Maitree Lipichart's memoir of life as a Buddhist monk at a hilltop temple in northern Thailand is now available in translation as a paperback and an eBook at Amazon and Barnes & Noble. Distribution to retail bookstores, academic institutions and libraries worldwide is available through the Ingram and Baker & Taylor catalogs.
If you have visited or lived in Thailand you will find sketches of life, characters and events that will no doubt trigger more than a recollection or two. Those who have no or only a passing acquaintance will find stories that are accessible, engaging, sometimes humorous, always curious and illuminating. Enjoy it for the humor, the poignancy, the exotic and wondrous setting, and for the likeable and interesting characters one meets along the way.
|read here what others have said|
"remarkably candid; a deeply fascinating account of thailand and buddhism . . . An intimate look into the unique experience of entering the Buddhist monkhood in Thailand . . . Limpichart’s memoir documents his early preparation and ordination, along with his time spent at the temple of Wat Prathat Doi Kong Mu, located not far from [Burma] the country now widely called Myanmar . . . remarkable photos of Limpichart’s ordination help illustrate a ceremony few have experienced firsthand . . . Landau’s translation is approachable, never sacrificing the author’s subdued wit or thoughtful knack for descriptions.”
“The Thai language reflects a culture that in its traditional aspects is exotic relative to what is familiar to English speakers whose cultural idiom has been shaped by the surroundings and values of modern global society. Stephen Landau has done an excellent job of rendering Maitree Limpichart’s account of his time as a Buddhist monk into informal, easily accessible English that reflects well Maitree’s original Thai version of his story. As such, Landau gives the English reader who may know little or nothing of the Thai language and the central role of Theravada Buddhism in Thai culture a genuine feel for Maitree’s experiences and observations while a member of Thailand’s Buddhist sangha.”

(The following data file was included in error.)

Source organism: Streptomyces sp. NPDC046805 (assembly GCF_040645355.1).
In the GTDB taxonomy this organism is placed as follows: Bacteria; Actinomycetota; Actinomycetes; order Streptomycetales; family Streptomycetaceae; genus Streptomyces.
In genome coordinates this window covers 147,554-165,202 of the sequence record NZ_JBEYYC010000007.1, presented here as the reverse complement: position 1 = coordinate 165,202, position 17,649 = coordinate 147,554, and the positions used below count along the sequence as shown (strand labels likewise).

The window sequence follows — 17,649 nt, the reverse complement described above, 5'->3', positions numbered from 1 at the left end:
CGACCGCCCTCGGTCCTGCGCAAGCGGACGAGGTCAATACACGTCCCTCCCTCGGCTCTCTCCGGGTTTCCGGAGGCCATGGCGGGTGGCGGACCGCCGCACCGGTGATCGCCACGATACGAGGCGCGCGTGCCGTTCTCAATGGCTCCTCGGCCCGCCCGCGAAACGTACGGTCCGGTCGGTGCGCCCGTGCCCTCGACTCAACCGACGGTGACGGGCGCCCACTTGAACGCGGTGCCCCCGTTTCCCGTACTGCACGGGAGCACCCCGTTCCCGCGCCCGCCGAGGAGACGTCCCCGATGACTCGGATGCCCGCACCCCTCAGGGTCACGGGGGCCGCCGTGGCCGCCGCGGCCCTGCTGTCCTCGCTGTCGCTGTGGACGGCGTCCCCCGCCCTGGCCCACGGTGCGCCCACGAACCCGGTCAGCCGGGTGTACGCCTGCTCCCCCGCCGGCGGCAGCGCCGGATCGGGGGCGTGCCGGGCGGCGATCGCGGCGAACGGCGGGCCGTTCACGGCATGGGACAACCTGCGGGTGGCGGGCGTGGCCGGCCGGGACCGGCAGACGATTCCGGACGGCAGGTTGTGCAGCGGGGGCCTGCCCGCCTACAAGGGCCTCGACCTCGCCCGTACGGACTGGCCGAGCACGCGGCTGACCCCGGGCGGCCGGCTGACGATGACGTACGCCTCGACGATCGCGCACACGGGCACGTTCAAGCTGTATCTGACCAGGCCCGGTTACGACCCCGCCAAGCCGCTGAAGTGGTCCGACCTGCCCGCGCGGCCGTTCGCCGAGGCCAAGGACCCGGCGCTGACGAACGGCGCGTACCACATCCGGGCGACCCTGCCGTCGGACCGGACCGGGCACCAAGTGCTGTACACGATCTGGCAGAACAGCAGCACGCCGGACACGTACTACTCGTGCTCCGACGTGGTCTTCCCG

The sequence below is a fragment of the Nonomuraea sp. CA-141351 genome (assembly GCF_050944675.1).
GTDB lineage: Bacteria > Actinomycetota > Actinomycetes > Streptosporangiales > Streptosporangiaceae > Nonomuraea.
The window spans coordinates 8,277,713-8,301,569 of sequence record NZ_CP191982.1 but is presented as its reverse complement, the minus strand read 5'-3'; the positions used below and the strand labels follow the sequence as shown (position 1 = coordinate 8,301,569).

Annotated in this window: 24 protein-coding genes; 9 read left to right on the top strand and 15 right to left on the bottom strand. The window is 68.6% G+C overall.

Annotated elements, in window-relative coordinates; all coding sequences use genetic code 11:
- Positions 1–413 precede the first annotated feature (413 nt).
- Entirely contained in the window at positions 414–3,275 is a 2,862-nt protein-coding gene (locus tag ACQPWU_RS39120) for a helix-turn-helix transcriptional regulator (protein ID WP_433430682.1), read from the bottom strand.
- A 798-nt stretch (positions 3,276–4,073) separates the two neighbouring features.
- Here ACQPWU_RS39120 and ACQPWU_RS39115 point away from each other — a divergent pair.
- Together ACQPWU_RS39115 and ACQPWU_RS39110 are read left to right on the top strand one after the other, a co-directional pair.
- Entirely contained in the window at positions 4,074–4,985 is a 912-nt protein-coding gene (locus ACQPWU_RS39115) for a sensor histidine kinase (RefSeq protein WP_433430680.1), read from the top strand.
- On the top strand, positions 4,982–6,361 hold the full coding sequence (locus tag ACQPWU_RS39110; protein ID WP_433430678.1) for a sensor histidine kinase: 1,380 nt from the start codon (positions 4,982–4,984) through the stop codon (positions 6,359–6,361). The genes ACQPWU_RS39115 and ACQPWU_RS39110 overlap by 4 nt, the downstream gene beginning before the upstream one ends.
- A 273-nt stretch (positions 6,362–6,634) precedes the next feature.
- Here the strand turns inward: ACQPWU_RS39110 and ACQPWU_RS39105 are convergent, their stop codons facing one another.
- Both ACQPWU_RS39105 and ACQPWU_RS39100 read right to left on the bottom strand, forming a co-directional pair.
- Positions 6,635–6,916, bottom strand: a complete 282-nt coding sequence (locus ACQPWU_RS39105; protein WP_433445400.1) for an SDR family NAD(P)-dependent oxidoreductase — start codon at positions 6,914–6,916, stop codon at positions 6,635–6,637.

— Victor L.
“This book is a rare account in English of one man's experience living as a traditional Thai Buddhist monk. It is different from many other Thai hagiographical accounts of the lives and works of monks and valuable to scholars in Religious Studies, Anthropology, and all those interested in modern Buddhism.”
— Dr. Justin McDaniel
"I’m sitting here at my desk staring down at the cover of A Man in Saffron Robes! This is an insightful and very well written piece of research and translation. So much of the book delves deeply and with feeling into a sense of Buddhism I’ve never experienced before. Simply an amazing job.”
— Burgess Needle, Poet
|MAITREE LIMPICHART (Author) is a well-known and prolific author, a past president of the Thai Writers Association, a former Director of Public Relations for the Metropolitan Waterworks Authority and a one-time candidate for the Thai senate. Born in the southern province of Nakhon Sri Thamarat, Mr. Limpichart holds an undergraduate degree from Sukhothai Thammathirat University. Over a long and distinguished career as one of Thailand's most popular authors, he has written numerous works of fiction and non-fiction, including 20 novels, some 17 collections of short stories, 3 memoirs (of which A Man in Saffron Robes is his most popular) as well as numerous picture books for children, travel books, essays and magazine articles. Today he writes popular columns for the influential Thai newspapers Siam Rath and the Daily News, and has begun to publish works that combine his talent for the written word with his artistry in painting and sketching, such as his acclaimed Muek Dam Bon Kradat Khao (Black Ink on White Paper). He has two daughters and a son and lives with his wife Pakpring in Samut Prakan province near Bangkok.|
|STEPHEN LANDAU (Translator) was born in New York City. He holds undergraduate and graduate degrees from The City College of New York and Hunter College of The City University of New York. He has done post-graduate studies at the University of London’s School of Oriental and African Studies, where he studied Thai under Manas Chitakasem and the late Peter Bee, and the Geography of Southeast Asia under the late Charles Fisher. He first went to Thailand in 1967 as a United States Peace Corps Volunteer teacher of English and taught there for almost two years at the Khukhan School in Si Sa Ket province. He later served as a staff member and program manager in Peace Corps training programs in Thailand and Hilo, Hawaii. He is on the staff of The City University of New York and was formerly an IT executive with JPMorgan Chase. He lives in Greenburgh, New York with his wife Neide.|